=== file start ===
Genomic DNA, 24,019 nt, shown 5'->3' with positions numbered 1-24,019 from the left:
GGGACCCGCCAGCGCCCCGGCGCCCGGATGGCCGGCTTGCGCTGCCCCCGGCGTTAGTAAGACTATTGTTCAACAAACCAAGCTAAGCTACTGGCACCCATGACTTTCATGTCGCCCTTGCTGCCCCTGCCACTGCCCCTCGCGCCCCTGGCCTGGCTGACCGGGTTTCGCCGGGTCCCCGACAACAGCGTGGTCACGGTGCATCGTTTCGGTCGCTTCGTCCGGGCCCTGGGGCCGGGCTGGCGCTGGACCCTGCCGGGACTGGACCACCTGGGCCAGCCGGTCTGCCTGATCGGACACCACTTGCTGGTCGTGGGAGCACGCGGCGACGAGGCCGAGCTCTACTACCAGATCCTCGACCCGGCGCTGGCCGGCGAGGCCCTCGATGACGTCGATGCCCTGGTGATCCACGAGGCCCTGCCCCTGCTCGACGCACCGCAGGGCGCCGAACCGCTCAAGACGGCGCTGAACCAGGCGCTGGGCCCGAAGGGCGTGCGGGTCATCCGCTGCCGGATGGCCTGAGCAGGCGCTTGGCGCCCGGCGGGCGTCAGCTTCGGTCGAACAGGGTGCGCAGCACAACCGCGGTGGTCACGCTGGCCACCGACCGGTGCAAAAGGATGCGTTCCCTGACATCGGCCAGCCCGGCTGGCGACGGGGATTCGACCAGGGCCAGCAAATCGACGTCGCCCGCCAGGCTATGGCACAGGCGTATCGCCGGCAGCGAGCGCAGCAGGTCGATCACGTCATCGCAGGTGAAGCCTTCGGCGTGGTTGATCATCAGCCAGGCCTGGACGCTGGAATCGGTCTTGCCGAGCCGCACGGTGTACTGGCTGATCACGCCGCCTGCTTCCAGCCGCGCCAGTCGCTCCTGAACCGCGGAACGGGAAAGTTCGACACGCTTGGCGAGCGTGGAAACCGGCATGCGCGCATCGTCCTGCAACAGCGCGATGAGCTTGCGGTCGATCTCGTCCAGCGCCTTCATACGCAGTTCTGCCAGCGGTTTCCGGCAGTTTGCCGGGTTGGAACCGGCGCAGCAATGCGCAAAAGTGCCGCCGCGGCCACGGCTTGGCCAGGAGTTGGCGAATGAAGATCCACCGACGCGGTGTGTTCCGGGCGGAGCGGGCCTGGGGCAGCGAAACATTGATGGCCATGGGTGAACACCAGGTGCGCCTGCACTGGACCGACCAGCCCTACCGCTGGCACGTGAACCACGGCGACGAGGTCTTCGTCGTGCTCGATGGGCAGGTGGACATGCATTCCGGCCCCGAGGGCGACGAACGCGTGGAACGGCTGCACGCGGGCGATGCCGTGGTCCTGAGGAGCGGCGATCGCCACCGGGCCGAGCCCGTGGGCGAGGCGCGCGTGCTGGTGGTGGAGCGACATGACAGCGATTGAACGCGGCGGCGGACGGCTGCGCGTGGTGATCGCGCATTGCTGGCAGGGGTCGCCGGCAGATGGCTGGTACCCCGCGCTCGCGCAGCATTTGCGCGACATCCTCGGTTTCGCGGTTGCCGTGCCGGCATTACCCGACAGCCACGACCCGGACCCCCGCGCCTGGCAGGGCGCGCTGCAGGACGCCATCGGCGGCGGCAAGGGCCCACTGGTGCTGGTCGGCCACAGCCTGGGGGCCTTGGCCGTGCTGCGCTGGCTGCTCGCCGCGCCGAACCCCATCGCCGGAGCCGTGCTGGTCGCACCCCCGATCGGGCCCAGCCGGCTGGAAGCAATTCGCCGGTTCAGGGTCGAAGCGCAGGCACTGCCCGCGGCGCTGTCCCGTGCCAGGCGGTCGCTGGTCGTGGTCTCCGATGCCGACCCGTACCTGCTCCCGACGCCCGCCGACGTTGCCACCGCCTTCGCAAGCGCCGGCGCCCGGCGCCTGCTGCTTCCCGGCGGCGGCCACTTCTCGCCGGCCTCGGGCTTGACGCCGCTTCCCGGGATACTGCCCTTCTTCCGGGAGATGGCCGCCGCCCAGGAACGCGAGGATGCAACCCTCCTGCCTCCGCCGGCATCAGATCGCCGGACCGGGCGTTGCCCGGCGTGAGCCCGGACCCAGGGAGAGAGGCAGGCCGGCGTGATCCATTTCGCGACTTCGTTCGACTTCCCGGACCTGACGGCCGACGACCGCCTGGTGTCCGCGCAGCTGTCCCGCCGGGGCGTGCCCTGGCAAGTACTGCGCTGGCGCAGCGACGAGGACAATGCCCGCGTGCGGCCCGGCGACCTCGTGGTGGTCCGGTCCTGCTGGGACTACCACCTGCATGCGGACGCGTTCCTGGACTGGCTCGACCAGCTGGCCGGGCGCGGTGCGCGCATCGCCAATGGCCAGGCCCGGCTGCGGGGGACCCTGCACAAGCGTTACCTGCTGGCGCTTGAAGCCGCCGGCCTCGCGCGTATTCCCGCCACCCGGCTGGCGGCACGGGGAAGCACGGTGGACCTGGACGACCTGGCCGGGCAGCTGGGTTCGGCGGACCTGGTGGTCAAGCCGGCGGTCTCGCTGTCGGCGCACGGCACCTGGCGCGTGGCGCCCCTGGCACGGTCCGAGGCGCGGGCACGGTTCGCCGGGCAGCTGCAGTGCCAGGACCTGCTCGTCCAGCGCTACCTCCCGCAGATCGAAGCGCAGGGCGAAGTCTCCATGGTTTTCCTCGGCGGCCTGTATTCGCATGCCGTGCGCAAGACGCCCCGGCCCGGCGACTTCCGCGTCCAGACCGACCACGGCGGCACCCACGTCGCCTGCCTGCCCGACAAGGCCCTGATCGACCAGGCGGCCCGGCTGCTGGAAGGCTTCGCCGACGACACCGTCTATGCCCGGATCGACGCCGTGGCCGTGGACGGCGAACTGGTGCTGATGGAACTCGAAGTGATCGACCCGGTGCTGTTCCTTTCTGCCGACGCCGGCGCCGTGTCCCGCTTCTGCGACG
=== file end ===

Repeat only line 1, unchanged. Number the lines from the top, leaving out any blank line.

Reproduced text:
Genomic DNA, 24,019 nt, shown 5'->3' with positions numbered 1-24,019 from the left: